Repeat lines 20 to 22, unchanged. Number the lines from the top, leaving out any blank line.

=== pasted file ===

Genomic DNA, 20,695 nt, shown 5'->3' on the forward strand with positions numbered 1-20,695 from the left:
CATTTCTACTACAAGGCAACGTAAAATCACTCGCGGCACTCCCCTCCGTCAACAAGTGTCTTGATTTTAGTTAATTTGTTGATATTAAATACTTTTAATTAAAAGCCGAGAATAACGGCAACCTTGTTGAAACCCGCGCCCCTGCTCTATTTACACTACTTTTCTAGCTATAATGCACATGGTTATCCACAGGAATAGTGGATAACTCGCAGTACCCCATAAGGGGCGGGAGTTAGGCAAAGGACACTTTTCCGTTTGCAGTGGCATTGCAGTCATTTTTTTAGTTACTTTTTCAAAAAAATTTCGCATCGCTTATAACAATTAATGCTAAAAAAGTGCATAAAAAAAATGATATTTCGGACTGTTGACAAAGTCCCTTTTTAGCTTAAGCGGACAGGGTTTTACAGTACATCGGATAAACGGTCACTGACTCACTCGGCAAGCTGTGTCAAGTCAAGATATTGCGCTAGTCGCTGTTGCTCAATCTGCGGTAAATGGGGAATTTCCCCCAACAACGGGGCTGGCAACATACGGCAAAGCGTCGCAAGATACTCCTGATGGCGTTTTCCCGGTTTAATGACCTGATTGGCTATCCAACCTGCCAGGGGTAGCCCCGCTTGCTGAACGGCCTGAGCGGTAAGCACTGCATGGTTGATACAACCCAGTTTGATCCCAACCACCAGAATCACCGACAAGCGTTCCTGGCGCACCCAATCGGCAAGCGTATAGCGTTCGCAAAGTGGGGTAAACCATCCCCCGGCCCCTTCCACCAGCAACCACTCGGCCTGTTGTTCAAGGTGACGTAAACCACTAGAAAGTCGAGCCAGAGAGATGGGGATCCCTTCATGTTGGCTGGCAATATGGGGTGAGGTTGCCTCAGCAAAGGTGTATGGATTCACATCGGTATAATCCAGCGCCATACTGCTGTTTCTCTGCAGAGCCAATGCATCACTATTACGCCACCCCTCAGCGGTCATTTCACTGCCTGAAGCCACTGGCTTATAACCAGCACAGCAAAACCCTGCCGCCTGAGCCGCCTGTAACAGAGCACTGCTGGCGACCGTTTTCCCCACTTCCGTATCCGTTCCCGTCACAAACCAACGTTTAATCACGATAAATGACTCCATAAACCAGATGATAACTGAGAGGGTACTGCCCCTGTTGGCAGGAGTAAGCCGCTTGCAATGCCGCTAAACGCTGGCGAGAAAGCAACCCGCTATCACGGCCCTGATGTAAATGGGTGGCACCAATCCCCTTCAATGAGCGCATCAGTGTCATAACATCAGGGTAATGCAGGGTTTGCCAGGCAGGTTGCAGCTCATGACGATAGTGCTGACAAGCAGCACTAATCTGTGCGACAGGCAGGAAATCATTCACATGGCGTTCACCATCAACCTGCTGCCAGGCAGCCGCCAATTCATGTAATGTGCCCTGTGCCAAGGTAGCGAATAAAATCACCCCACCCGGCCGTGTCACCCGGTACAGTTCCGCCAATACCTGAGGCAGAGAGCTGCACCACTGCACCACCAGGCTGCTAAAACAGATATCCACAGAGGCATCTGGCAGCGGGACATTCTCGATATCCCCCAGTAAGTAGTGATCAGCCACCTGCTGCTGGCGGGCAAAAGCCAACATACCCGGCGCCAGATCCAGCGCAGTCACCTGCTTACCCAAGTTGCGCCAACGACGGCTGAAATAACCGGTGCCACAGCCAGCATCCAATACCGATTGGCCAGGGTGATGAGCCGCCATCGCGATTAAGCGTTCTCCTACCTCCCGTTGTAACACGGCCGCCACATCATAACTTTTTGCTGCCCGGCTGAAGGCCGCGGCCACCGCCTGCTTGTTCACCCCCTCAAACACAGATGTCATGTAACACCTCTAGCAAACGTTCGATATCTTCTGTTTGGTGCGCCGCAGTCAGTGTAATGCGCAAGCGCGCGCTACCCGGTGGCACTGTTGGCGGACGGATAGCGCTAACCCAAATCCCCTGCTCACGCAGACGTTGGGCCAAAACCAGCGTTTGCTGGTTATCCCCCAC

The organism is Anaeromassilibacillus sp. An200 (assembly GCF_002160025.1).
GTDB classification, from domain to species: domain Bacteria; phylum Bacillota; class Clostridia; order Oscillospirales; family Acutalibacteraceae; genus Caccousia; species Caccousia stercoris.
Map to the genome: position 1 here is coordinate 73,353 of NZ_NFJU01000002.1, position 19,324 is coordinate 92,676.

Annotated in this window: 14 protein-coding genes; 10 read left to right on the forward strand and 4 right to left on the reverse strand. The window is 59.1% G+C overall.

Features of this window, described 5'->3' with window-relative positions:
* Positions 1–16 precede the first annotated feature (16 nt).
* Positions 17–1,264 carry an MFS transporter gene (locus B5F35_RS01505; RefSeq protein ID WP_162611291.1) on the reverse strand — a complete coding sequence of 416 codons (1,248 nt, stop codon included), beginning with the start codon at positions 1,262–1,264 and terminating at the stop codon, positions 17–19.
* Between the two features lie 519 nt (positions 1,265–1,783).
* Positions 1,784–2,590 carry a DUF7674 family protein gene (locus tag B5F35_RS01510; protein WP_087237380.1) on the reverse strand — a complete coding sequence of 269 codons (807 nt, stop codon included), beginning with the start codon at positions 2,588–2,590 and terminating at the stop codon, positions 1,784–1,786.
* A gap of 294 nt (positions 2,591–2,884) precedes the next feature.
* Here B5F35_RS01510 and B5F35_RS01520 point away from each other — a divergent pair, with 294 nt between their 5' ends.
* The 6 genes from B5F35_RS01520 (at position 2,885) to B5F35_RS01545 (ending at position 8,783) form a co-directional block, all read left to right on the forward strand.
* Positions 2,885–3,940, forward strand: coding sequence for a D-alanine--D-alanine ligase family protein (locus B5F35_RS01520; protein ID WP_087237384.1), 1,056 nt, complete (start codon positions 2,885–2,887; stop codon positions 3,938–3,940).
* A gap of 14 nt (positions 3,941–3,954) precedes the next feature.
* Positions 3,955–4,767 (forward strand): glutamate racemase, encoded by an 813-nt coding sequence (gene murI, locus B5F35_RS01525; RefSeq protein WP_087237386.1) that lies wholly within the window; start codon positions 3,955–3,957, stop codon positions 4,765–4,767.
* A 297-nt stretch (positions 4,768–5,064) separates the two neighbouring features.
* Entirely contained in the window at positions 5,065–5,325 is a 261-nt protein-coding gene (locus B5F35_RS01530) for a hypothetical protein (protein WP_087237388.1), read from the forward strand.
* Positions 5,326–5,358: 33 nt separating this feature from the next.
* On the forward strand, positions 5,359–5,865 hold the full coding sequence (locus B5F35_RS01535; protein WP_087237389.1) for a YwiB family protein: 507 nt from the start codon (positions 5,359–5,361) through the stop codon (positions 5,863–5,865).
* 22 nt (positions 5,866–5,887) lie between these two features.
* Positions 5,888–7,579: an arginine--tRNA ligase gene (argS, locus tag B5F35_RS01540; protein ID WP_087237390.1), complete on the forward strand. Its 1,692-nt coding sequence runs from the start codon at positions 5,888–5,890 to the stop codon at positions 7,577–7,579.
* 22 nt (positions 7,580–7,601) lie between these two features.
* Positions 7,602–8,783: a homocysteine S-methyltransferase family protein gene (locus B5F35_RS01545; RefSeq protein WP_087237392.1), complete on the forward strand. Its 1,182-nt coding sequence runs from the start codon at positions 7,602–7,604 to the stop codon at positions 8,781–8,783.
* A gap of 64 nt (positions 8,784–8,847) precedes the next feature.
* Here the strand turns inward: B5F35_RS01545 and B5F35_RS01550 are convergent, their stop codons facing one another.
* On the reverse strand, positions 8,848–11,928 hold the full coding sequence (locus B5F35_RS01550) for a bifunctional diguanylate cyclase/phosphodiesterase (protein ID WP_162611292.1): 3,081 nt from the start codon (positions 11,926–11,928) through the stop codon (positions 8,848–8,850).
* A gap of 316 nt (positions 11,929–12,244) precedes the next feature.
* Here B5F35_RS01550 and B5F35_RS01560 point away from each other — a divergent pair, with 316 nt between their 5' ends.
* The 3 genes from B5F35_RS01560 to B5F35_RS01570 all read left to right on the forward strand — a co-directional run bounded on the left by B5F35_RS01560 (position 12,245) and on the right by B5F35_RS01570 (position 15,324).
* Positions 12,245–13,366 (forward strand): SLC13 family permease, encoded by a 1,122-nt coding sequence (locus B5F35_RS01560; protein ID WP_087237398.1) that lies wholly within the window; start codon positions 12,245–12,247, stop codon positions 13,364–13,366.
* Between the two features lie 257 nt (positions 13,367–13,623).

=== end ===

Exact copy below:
* Positions 5,326–5,358: 33 nt separating this feature from the next.
* On the forward strand, positions 5,359–5,865 hold the full coding sequence (locus B5F35_RS01535; protein WP_087237389.1) for a YwiB family protein: 507 nt from the start codon (positions 5,359–5,361) through the stop codon (positions 5,863–5,865).
* 22 nt (positions 5,866–5,887) lie between these two features.